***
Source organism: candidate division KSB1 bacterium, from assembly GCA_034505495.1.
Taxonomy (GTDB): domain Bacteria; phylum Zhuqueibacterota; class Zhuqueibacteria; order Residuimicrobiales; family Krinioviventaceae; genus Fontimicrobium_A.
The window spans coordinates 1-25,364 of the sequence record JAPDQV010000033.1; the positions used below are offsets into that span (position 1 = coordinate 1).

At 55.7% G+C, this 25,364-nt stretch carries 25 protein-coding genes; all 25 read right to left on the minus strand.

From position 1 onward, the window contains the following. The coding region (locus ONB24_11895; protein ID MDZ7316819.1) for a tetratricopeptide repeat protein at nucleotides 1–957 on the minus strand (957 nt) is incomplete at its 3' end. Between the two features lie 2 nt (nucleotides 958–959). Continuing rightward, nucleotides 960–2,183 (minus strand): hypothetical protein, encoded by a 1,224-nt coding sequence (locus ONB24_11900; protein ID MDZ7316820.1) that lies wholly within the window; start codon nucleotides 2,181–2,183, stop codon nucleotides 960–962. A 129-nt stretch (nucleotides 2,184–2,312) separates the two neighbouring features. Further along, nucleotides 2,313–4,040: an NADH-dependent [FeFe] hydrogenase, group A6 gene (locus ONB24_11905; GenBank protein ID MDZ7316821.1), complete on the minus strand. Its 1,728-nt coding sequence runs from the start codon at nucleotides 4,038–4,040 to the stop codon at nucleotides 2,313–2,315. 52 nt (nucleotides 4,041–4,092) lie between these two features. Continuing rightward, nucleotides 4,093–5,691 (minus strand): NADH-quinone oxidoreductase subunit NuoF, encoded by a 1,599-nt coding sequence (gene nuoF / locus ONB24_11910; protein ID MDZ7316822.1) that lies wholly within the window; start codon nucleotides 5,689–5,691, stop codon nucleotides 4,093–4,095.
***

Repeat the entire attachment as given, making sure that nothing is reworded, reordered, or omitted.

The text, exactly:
Source organism: candidate division KSB1 bacterium, from assembly GCA_034505495.1.
Taxonomy (GTDB): domain Bacteria; phylum Zhuqueibacterota; class Zhuqueibacteria; order Residuimicrobiales; family Krinioviventaceae; genus Fontimicrobium_A.
The window spans coordinates 1-25,364 of the sequence record JAPDQV010000033.1; the positions used below are offsets into that span (position 1 = coordinate 1).

At 55.7% G+C, this 25,364-nt stretch carries 25 protein-coding genes; all 25 read right to left on the minus strand.

From position 1 onward, the window contains the following. The coding region (locus ONB24_11895; protein ID MDZ7316819.1) for a tetratricopeptide repeat protein at nucleotides 1–957 on the minus strand (957 nt) is incomplete at its 3' end. Between the two features lie 2 nt (nucleotides 958–959). Continuing rightward, nucleotides 960–2,183 (minus strand): hypothetical protein, encoded by a 1,224-nt coding sequence (locus ONB24_11900; protein ID MDZ7316820.1) that lies wholly within the window; start codon nucleotides 2,181–2,183, stop codon nucleotides 960–962. A 129-nt stretch (nucleotides 2,184–2,312) separates the two neighbouring features. Further along, nucleotides 2,313–4,040: an NADH-dependent [FeFe] hydrogenase, group A6 gene (locus ONB24_11905; GenBank protein ID MDZ7316821.1), complete on the minus strand. Its 1,728-nt coding sequence runs from the start codon at nucleotides 4,038–4,040 to the stop codon at nucleotides 2,313–2,315. 52 nt (nucleotides 4,041–4,092) lie between these two features. Continuing rightward, nucleotides 4,093–5,691 (minus strand): NADH-quinone oxidoreductase subunit NuoF, encoded by a 1,599-nt coding sequence (gene nuoF / locus ONB24_11910; protein ID MDZ7316822.1) that lies wholly within the window; start codon nucleotides 5,689–5,691, stop codon nucleotides 4,093–4,095.